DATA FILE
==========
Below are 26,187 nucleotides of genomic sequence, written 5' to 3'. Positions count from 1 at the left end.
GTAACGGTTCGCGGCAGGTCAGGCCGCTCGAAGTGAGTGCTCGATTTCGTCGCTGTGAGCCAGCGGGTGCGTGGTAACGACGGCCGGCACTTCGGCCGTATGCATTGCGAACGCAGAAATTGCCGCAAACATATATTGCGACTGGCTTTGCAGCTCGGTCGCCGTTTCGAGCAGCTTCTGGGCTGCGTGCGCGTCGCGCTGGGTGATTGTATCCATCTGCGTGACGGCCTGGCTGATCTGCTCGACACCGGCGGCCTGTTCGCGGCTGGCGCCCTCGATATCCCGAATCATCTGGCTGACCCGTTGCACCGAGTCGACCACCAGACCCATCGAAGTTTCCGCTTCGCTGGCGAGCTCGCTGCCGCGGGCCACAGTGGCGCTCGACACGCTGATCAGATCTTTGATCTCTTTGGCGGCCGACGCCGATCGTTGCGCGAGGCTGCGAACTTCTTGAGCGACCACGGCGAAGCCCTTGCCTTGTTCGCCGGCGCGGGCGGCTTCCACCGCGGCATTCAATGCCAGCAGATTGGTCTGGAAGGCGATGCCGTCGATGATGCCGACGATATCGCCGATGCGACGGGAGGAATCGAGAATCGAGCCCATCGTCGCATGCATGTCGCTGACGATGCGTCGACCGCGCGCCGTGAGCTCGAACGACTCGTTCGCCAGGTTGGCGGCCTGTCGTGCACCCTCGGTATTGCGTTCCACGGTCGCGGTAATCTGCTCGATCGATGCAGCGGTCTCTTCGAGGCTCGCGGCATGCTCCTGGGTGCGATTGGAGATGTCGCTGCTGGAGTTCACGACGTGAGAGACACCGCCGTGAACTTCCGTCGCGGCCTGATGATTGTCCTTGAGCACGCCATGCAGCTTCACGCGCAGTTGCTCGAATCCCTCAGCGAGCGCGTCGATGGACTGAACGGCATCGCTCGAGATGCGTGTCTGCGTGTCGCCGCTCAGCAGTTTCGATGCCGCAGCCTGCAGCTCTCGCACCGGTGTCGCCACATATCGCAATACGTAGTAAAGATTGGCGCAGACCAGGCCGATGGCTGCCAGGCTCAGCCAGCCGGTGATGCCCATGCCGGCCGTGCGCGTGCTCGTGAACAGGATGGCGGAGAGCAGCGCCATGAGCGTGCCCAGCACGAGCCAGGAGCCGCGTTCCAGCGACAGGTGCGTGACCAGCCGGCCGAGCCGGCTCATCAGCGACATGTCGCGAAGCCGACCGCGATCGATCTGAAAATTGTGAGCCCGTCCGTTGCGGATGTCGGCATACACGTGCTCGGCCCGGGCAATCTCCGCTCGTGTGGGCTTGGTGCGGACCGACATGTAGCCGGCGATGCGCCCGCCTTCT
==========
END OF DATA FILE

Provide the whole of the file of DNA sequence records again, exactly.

Below are 26,187 nucleotides of genomic sequence, written 5' to 3'. Positions count from 1 at the left end.
GTAACGGTTCGCGGCAGGTCAGGCCGCTCGAAGTGAGTGCTCGATTTCGTCGCTGTGAGCCAGCGGGTGCGTGGTAACGACGGCCGGCACTTCGGCCGTATGCATTGCGAACGCAGAAATTGCCGCAAACATATATTGCGACTGGCTTTGCAGCTCGGTCGCCGTTTCGAGCAGCTTCTGGGCTGCGTGCGCGTCGCGCTGGGTGATTGTATCCATCTGCGTGACGGCCTGGCTGATCTGCTCGACACCGGCGGCCTGTTCGCGGCTGGCGCCCTCGATATCCCGAATCATCTGGCTGACCCGTTGCACCGAGTCGACCACCAGACCCATCGAAGTTTCCGCTTCGCTGGCGAGCTCGCTGCCGCGGGCCACAGTGGCGCTCGACACGCTGATCAGATCTTTGATCTCTTTGGCGGCCGACGCCGATCGTTGCGCGAGGCTGCGAACTTCTTGAGCGACCACGGCGAAGCCCTTGCCTTGTTCGCCGGCGCGGGCGGCTTCCACCGCGGCATTCAATGCCAGCAGATTGGTCTGGAAGGCGATGCCGTCGATGATGCCGACGATATCGCCGATGCGACGGGAGGAATCGAGAATCGAGCCCATCGTCGCATGCATGTCGCTGACGATGCGTCGACCGCGCGCCGTGAGCTCGAACGACTCGTTCGCCAGGTTGGCGGCCTGTCGTGCACCCTCGGTATTGCGTTCCACGGTCGCGGTAATCTGCTCGATCGATGCAGCGGTCTCTTCGAGGCTCGCGGCATGCTCCTGGGTGCGATTGGAGATGTCGCTGCTGGAGTTCACGACGTGAGAGACACCGCCGTGAACTTCCGTCGCGGCCTGATGATTGTCCTTGAGCACGCCATGCAGCTTCACGCGCAGTTGCTCGAATCCCTCAGCGAGCGCGTCGATGGACTGAACGGCATCGCTCGAGATGCGTGTCTGCGTGTCGCCGCTCAGCAGTTTCGATGCCGCAGCCTGCAGCTCTCGCACCGGTGTCGCCACATATCGCAATACGTAGTAAAGATTGGCGCAGACCAGGCCGATGGCTGCCAGGCTCAGCCAGCCGGTGATGCCCATGCCGGCCGTGCGCGTGCTCGTGAACAGGATGGCGGAGAGCAGCGCCATGAGCGTGCCCAGCACGAGCCAGGAGCCGCGTTCCAGCGACAGGTGCGTGACCAGCCGGCCGAGCCGGCTCATCAGCGACATGTCGCGAAGCCGACCGCGATCGATCTGAAAATTGTGAGCCCGTCCGTTGCGGATGTCGGCATACACGTGCTCGGCCCGGGCAATCTCCGCTCGTGTGGGCTTGGTGCGGACCGACATGTAGCCGGCGATGCGCCCGCCTTCT